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 13 August 2022

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Photo of <div style=fiogf49gjkf0dMassimo Crespi" align="left">


Massimo Crespi is Head of the Service of Environmental Carcinogenesis, Epidemiology and Prevention at the National Cancer Institute "Regina Elena" in Rome, Italy and Professor of GI Oncology at the Postgraduate School of Gastroenterology at the University of Roma "La Sapienza". He trained mostly in Rome and a specialist in Gastroenterology, Liver and Metabolic Diseases and Clinical Oncology. He did most of his clinical and scientific work in GI cancer prevention, detection and diagnosis, being one of the first in Italy using digestive endoscopy for screening and early diagnosis. This approach was used extensively in population surveys in Iran, China, Somalia and South America. Among positions he has held are: President of the European Society of Gastrointestinal Endoscopy (ESGE), President of the Organization Mondiale d'Endoscopie Digestive (OMED), and Chairman of the United European Gastroenterology Federation (UEGF). He is the author of more than 225 scientific papers in Italian and international Journals.

What made you decide to become a gastroenterologist?
I was fascinated by the possible applications of GI endoscopy as they were emerging in the late sixties. My initial work was, instead, in hepatology and, more specifically, on bile acids. Our group was among the first to separate and measure the different bile acids in bile by gas-chromatography.
Who was the teacher you admired the most?
Apart from my teachers here in Rome, Professors M. Messini ad G. Ricci, I very much admired B. Moulinier and R. Lambert in Lyon and H. Popper in New York.
Which research paper influenced you the most?
Joint Iran/IARC Study Group. Oesophageal cancer studies in the Caspian Littoral of Iran: results of population studies - a prodrome. JNCI 1977; 59: 1127-38. It stimulated me in developing further research in that area.
What is the most important fact that you have discovered?
I would say that our first description of the peculiar patterns of chronic esophagitis in the high incidence areas for esophageal cancer in Iran and China was one of the most successful pieces of research, because that lesion is the breeding ground for dysplasia and cancer (N. Munoz, M. Crespi et al. Lancet 1982, April 17: 876-79).
What is the biggest mistake that you have made?
Not to take the chance, during or after my postgraduate training in Italy, of a long training period in the USA nor to look into the possibility of building my professional career there.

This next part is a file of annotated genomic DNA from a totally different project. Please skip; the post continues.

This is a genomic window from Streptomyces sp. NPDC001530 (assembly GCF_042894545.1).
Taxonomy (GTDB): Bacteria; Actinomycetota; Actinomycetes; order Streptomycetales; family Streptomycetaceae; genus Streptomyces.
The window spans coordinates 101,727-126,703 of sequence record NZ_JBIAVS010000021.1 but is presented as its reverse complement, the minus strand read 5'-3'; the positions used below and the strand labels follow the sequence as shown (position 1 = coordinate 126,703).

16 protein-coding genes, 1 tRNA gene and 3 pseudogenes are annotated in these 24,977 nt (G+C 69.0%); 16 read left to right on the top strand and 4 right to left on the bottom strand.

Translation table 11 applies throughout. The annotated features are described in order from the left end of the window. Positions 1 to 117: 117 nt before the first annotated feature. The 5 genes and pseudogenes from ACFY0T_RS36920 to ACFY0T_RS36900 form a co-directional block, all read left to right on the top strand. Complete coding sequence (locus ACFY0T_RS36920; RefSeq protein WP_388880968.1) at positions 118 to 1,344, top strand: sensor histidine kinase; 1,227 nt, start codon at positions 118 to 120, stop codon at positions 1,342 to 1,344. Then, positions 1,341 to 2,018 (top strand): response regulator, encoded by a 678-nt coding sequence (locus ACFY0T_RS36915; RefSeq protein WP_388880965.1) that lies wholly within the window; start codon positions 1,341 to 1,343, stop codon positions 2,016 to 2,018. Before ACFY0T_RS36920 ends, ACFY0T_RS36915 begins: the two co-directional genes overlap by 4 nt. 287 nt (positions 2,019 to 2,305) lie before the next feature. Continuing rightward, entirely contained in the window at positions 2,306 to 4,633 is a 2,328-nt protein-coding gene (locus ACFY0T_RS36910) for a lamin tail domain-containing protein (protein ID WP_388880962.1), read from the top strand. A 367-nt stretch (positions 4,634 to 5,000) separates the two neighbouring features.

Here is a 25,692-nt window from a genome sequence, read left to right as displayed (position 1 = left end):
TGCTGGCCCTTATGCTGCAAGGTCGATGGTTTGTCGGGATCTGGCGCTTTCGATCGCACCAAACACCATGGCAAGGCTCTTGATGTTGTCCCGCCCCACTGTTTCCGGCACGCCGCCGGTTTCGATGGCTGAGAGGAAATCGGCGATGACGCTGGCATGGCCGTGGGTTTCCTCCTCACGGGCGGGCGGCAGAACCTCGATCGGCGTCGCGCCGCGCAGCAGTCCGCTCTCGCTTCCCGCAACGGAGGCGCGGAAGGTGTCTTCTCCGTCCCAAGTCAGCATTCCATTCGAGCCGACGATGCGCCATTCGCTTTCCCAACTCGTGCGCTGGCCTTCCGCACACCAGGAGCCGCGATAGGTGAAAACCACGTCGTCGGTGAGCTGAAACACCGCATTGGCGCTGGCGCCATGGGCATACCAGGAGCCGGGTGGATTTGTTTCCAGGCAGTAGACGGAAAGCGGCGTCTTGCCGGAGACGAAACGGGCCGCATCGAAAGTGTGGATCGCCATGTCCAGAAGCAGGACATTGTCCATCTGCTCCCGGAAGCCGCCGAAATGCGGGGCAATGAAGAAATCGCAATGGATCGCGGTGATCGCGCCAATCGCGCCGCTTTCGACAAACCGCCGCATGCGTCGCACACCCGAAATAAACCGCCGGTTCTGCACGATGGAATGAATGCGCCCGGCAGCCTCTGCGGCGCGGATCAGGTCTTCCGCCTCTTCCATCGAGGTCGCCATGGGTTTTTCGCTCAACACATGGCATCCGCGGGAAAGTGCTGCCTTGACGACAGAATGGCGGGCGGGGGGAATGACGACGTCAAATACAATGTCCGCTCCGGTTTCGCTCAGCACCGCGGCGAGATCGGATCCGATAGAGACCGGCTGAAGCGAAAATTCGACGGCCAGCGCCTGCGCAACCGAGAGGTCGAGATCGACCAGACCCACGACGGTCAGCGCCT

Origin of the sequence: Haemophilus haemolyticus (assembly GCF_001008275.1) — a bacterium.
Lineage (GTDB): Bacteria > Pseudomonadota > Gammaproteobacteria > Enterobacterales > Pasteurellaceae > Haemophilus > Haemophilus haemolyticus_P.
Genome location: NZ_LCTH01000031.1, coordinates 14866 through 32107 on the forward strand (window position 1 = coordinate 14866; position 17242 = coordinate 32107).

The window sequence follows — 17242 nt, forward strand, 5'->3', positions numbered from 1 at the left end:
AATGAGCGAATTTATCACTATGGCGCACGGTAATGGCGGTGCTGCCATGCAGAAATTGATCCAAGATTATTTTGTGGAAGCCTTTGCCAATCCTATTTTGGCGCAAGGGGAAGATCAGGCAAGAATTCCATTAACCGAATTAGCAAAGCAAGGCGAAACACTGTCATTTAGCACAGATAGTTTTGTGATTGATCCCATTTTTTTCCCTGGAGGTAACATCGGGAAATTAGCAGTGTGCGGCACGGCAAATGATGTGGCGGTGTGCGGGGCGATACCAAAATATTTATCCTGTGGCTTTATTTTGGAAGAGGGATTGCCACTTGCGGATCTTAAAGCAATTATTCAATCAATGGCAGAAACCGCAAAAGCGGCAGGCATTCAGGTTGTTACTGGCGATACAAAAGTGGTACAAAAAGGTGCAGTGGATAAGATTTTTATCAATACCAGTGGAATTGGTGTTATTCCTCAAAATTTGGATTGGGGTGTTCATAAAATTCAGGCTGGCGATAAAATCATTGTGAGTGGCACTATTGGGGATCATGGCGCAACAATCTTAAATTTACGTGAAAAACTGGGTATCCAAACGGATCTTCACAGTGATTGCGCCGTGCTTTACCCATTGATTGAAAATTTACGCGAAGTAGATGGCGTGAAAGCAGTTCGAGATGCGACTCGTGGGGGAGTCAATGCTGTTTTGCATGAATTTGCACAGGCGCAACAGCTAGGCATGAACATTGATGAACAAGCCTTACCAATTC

What is your unfulfilled ambition?
I have to mention two: a) to see the Minimal Standard Terminology for endoscopic reporting that a panel I chaired of the European Society of Gastrointestinal Endoscopy has created and validated, in agreement with the American Society (ASGE), used worldwide; b) to create a viable and attractive UEGF website where all the scientific presentations and accepted posters at the annual UEGW can be displayed by electronic submission of whole text and slides. This would constitute a permanent, updated "virtual congress", where the best research presented at UEGW's will be available in real time to the international scientific community through a discussion forum.
What is your greatest regret?
When H. pylori surfaced as a major health concern and also as a possible causative agent of gastric cancer, I made the mistake in not following the mainstream of uncritical believers in the H. pylori/cancer relationship. Instead I joined the few critical voices posting a word of warning not to accept easy, unsound scientific explanations and trying to highlight the many unresolved questions which shade doubts on a strict relationship between H. pylori and gastric malignancies. In following the large crowd of "believers", I would have benefited from invitations to lavish meetings and of easy access to corporate grant support.
How do you relax?
Cooking good meals for friends, cycling in Villa Borghese and taking pictures with my Nikon camera.
What is your favorite sport?
Sailing my sailboat around in the Mediterranean: mostly a dream, at the moment, due to lack of time.
What is your best place in the world?
In Italy, the island of Ponza, not far away from the coast South of Rome. Abroad, the Baja Caliornia and Mexico in general.
What is your favorite film?
"Mephisto", because it clearly shows how easily an intellectual may become a puppet in the hands of politicians. It is an important warning for all of us not to give up our scientific integrity.
What car do you drive?
A small Renault Clio. After being directly involved in car racing in my youth. Wisdom comes with age!
What is your best electronic 'toy'?
My laptop computer - I'm still in a learning phase.
What book are you reading at the moment?
"The Real History of Long John Silver" by B. Larson: a fascinating, adventurous book with deep cultural roots.
Why did you get in involved in
Because Professor Pounder kindly invited me, and because I have the aim to further enlarge the scope and audience of the UEGF website and the use of the Minimal Standard Terminology.

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